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Characteristics of the Operational Noise from Full Scale Wave Energy Converters in the Lysekil Project: Estimation of Potential Environmental Impacts
Uppsala University, Disciplinary Domain of Science and Technology, Technology, Department of Engineering Sciences, Electricity.
Uppsala University, Disciplinary Domain of Science and Technology, Technology, Department of Engineering Sciences, Electricity.
Uppsala University, Disciplinary Domain of Science and Technology, Technology, Department of Engineering Sciences, Electricity.
2013 (English)In: Energies, ISSN 1996-1073, Vol. 6, no 5, 2562-2582 p.Article in journal (Refereed) Published
Abstract [en]

Wave energy conversion is a clean electric power production technology. During operation there are no emissions in the form of harmful gases. However there are unsolved issues considering environmental impacts such as: electromagnetism; the artificial reef effect and underwater noise. Anthropogenic noise is increasing in the oceans worldwide and wave power will contribute to this sound pollution in the oceans; but to what extent? The main purpose of this study was to examine the noise emitted by a full scale operating Wave Energy Converter (WEC) in the Lysekil project at Uppsala University in Sweden. A minor review of the hearing capabilities of fish and marine mammals is presented to aid in the conclusions of impact from anthropogenic sound. A hydrophone was deployed to the seabed in the Lysekil research site park at distance of 20 and 40 m away from two operational WECs. The measurements were performed in the spring of 2011. The results showed that the main noise was a transient noise with most of its energy in frequencies below 1 kHz. These results indicate that several marine organisms (fish and mammals) will be able to hear the operating WECs of a distance of at least 20 m.

Place, publisher, year, edition, pages
2013. Vol. 6, no 5, 2562-2582 p.
Keyword [en]
direct driven wave energy converter, underwater noise, environmental impact, renewable energy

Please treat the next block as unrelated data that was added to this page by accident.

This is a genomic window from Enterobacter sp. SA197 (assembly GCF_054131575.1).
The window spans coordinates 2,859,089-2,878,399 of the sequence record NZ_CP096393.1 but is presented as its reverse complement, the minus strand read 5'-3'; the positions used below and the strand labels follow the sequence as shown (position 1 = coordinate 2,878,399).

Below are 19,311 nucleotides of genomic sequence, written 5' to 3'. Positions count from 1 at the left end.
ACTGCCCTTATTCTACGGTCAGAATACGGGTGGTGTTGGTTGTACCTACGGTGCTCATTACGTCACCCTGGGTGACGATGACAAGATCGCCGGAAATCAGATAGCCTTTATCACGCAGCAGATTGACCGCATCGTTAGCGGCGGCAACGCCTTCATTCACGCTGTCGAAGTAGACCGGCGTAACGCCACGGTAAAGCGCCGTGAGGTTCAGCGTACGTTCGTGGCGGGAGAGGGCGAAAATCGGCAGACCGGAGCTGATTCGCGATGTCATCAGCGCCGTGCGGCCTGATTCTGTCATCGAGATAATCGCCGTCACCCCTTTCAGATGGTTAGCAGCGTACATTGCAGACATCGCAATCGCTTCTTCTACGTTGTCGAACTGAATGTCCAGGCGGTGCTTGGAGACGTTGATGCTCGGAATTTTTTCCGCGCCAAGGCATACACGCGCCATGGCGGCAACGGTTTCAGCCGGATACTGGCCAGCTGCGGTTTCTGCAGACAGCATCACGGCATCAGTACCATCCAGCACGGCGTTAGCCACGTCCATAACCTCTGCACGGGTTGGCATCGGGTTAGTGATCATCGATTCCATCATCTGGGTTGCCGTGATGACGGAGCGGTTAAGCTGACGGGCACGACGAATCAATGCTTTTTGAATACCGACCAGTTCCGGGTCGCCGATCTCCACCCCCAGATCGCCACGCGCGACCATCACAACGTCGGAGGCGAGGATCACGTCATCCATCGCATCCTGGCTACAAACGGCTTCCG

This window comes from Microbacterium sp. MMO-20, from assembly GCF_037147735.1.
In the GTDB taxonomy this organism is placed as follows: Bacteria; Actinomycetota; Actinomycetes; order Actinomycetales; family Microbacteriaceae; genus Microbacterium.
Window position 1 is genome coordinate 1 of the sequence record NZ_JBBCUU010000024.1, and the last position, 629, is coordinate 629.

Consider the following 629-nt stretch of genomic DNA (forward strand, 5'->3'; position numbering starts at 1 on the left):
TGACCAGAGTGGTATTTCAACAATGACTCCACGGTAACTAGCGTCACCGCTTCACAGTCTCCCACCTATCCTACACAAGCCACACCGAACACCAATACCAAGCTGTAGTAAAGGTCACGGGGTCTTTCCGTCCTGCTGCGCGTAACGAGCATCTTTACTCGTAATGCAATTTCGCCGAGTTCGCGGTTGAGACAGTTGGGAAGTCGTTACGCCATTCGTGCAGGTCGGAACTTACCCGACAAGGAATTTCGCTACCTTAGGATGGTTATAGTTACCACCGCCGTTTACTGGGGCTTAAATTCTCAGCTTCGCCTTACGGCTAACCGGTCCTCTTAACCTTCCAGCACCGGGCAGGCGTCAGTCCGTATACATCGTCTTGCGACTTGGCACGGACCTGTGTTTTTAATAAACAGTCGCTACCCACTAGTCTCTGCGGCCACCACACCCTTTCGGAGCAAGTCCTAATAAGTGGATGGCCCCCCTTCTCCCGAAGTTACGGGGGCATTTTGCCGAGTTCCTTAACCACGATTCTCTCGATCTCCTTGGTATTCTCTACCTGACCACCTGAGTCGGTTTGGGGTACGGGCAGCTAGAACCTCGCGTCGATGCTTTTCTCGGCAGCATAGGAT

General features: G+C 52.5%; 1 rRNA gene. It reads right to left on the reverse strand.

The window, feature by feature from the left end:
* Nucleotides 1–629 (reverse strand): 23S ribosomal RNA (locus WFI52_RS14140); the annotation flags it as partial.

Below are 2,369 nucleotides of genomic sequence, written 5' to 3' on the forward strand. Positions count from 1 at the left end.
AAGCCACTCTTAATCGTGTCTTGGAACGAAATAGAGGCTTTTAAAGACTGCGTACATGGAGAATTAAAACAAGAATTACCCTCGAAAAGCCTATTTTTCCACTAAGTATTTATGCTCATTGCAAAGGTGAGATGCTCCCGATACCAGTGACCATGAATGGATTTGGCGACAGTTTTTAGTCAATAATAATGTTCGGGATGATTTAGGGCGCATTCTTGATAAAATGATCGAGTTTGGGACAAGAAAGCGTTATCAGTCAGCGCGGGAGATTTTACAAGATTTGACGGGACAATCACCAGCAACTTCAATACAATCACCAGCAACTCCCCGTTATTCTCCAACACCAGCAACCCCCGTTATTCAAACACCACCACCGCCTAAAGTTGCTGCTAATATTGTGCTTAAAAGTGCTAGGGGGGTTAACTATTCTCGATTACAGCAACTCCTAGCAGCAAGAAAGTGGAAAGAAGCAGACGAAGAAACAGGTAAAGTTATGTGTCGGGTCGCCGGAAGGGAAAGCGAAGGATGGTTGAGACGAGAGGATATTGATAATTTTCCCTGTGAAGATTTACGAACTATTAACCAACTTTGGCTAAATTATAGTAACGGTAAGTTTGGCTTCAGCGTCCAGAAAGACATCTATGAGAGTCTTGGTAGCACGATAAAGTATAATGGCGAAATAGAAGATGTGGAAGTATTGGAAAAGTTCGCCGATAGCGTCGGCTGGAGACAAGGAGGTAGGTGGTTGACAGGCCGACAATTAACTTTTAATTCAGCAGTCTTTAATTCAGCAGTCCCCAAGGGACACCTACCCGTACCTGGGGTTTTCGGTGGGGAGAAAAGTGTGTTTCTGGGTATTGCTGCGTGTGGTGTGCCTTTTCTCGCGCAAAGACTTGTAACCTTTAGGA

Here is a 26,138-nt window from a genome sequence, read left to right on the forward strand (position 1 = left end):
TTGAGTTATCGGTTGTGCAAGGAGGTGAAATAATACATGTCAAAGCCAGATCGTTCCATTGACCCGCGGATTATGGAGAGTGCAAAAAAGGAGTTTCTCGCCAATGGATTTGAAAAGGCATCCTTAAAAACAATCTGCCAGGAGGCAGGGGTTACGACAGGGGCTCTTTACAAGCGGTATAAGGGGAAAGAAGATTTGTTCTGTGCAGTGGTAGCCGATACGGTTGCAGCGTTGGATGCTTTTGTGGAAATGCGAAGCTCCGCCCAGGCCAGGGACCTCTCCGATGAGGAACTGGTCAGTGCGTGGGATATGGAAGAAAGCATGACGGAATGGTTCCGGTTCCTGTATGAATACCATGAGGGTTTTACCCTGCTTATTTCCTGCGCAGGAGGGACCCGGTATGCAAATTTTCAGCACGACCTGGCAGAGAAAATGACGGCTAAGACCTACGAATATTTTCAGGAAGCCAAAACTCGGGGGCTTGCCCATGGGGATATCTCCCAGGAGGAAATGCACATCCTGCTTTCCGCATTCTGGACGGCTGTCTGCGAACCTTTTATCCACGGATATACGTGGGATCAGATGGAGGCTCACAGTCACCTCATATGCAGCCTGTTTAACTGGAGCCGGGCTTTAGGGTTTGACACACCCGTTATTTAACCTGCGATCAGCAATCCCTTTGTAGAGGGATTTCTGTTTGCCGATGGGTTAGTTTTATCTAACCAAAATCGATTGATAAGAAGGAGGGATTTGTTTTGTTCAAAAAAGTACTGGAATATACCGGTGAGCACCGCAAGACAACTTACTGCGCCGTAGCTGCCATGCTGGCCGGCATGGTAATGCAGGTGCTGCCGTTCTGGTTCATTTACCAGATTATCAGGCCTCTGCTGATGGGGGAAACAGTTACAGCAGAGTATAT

National Category
Engineering and Technology
Research subject
Engineering Science with specialization in Science of Electricity
URN: urn:nbn:se:uu:diva-203675DOI: 10.3390/en6052562ISI: 000319443200013OAI: diva2:637457
Available from: 2013-07-18 Created: 2013-07-17 Last updated: 2015-02-03Bibliographically approved
In thesis
1. Underwater radiated noise from Point Absorbing Wave Energy Converters: Noise Characteristics and Possible Environmental Effects
Open this publication in new window or tab >>Underwater radiated noise from Point Absorbing Wave Energy Converters: Noise Characteristics and Possible Environmental Effects
2014 (English)Doctoral thesis, comprehensive summary (Other academic)
Abstract [en]

The conversion of wave energy into electrical energy has the potential to become a clean and sustainable form of renewable energy conversion. However, like all forms of energy conversion it will inevitably have an impact on the marine environment, although not in the form of emissions of hazardous substances (gases, oils or chemicals associated with anticorrosion). Possible environmental issues associated with wave energy conversion include electromagnetic fields, alteration of sedimentation and hydrologic regimes and underwater radiated noise.